We never tired of driving Mitsubishi's rally-bred performance sedan, but it wasn't cheap to run.
We've just finished a one-year test with a 2003 Lancer Evolution, but we've actually been on a much longer journey with Mitsubishi's World Rally Championship-bred sedan. After all, we first told you about a Nrburgring drive in the European-market Evo VI in March 2000, and in May 2002, European bureau chief Georg Kacher stormed over Bavarian back roads in both an Evo VII and a Subaru Impreza WRX STi to celebrate the announcement that Mitsubishi's most (only?) exciting car at last would come to the States. In June 2003, we compared U.S.-spec versions of the top-tune Lancer (effectively the Evo VIII but called the Lancer Evolution here) and the Subaru WRX STi and gave the Evo the nod. The Evo then power-slid its way into our October 2003 megatest of $30,000 sedans, and in January, it turbo-boosted its way to victory as our 2004 Automobile of the Year.
We've never tired of telling you about the Mitsubishi Lancer Evolution, because it's a car we've never tired of driving. Twelve months and 27,636 hard and fast miles have only confirmed that the Evo lives up to all the hype we and others have disseminated about it. It's raw. It's edgy. It's fast and furious. Decked out in lightning yellow paint and the optional rear wing, as our test car was, it's loud, outrageous, and sometimes uncomfortable, but it's always entertaining, because it's the automotive equivalent of Howard Stern. And at only $30,000, the Evo's tariff is far less than what that particular shock jock has been incurring in FCC fines lately.
Our 2003 Evo's sticker actually worked out to exactly $30,062, which reflected a base price of $28,987, a destination fee of $595, and only one option: the $480 carbon-fiber spoiler, a boy-racer affectation that might have provided a bit of extra downforce but impeded rear vision and probably attracted undue attention from the roadside authorities. We'd definitely forgo the darn thing next time around.
Although there was no surfeit of frills in the Spartan cabin, all the stuff that makes the Evo the Evo was standard, including the 271-horsepower, 2.0-liter, turbocharged in-line four-cylinder engine; slick-shifting five-speed manual; ground-grabbing four-wheel-drive system with three differentials; quick-ratio steering; aluminum suspension engineered to make the best of the worst rally roads; supremely comfortable and supportive front Recaro seats; Momo steering wheel; Brembo brakes; Enkei alloy wheels; and seventeen-inch Yokohama high-performance tires. If the cabin trim and secondary controls were as down-market as a Wal-Mart sweat suit, well, no one much cared, because the Evo could run with cars that cost more than twice as much (as the Evo, not the sweat suit).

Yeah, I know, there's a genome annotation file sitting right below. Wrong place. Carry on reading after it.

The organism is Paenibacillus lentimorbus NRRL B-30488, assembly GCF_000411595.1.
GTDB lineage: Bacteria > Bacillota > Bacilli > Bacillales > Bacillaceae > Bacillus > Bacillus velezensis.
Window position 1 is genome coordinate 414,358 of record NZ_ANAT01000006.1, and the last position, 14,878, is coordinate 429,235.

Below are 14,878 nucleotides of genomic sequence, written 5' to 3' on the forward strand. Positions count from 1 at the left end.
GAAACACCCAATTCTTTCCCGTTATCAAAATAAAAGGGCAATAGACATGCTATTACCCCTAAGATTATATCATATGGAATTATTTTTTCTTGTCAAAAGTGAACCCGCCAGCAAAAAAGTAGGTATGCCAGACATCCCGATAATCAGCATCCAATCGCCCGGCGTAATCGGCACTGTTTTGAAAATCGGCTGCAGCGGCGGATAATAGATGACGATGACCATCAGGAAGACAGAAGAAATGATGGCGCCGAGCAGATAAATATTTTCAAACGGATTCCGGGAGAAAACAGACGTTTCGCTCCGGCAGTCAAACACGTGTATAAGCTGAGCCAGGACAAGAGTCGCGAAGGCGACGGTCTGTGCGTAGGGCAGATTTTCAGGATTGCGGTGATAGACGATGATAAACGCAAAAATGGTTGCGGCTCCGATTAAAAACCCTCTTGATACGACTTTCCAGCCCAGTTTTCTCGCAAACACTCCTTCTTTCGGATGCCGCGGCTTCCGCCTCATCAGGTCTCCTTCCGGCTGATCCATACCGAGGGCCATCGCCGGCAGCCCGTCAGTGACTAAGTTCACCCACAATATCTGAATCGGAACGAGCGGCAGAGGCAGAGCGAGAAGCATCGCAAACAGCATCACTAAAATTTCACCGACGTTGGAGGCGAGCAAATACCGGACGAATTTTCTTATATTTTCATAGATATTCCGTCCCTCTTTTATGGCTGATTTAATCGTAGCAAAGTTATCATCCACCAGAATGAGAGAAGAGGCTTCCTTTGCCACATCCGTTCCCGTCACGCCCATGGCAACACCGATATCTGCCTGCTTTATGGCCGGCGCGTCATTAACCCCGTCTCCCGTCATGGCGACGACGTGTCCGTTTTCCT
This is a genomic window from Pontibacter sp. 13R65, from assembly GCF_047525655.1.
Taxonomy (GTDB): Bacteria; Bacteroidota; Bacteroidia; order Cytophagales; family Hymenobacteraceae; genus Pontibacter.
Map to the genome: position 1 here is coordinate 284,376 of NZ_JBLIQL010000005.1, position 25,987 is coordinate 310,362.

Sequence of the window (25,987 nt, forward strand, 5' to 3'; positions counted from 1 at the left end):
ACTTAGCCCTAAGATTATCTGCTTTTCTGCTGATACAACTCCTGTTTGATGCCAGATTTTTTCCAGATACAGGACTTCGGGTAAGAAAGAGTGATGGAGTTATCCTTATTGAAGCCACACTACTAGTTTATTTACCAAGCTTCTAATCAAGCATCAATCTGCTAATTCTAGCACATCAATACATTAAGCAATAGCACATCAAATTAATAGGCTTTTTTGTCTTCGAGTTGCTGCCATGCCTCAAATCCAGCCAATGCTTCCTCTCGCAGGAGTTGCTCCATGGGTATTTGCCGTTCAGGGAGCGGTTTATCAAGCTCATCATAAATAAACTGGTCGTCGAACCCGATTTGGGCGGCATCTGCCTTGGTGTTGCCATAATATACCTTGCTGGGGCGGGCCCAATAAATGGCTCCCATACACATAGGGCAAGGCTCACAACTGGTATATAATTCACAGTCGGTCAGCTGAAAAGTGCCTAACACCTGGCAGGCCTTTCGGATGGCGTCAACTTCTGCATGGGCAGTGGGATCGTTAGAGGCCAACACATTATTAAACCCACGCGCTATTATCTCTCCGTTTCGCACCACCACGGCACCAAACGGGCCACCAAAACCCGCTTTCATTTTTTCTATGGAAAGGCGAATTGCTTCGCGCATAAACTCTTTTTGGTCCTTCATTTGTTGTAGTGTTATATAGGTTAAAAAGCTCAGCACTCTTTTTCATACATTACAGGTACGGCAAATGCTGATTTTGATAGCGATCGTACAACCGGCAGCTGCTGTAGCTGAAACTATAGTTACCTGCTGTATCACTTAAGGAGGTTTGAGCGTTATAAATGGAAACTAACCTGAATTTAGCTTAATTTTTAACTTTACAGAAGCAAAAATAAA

Turning the pages of our logbook, we find some negatives, however. There was no cruise control, something editor-in-chief Jean Jennings and her husband, Tim, discovered soon after taking off from Ann Arbor for New York. Given the sport-tuned suspension, the Evo rides remarkably well on smooth pavement, but every encounter with Michigan's freeway expansion joints, noted technical editor Don Sherman, was "pure punishment: constant shake, rattle, and crash." At 38.7 feet, the Evo's turning circle is bigger than the Subaru WRX's (35.4 feet) as well as the Jeep Grand Cherokee's (37.4 feet). The raucous little engine, although an absolute rocket above 3000 rpm, suffers from considerable turbo lag below that. And there were calls for a sixth forward gear for the transmission, which might have quelled a bit of freeway noise in addition to improving fuel economy.
But these are mere quibbles in light of the Evo's hugely rewarding driving experience, which was lauded repeatedly: "I love the gearchange and the brakes, and the drivability around town is amazing. The steering is quick and precise, and in the wet, the handling is supremely throttle-adjustable. The suspension is stiff, but the damping is excellent, so the Evo rides through undulations better than most cars."
"The Evo's rally-car heritage was evident yesterday as I drove through an unexpected early-spring snowstorm. The car can be controlled not only with the steering but with the throttle and brakes, with predictable results."
"I like the seats, the on-center stability, and the gearshifter but, most of all, the ability to leap tall buildings with a kick to the throttle."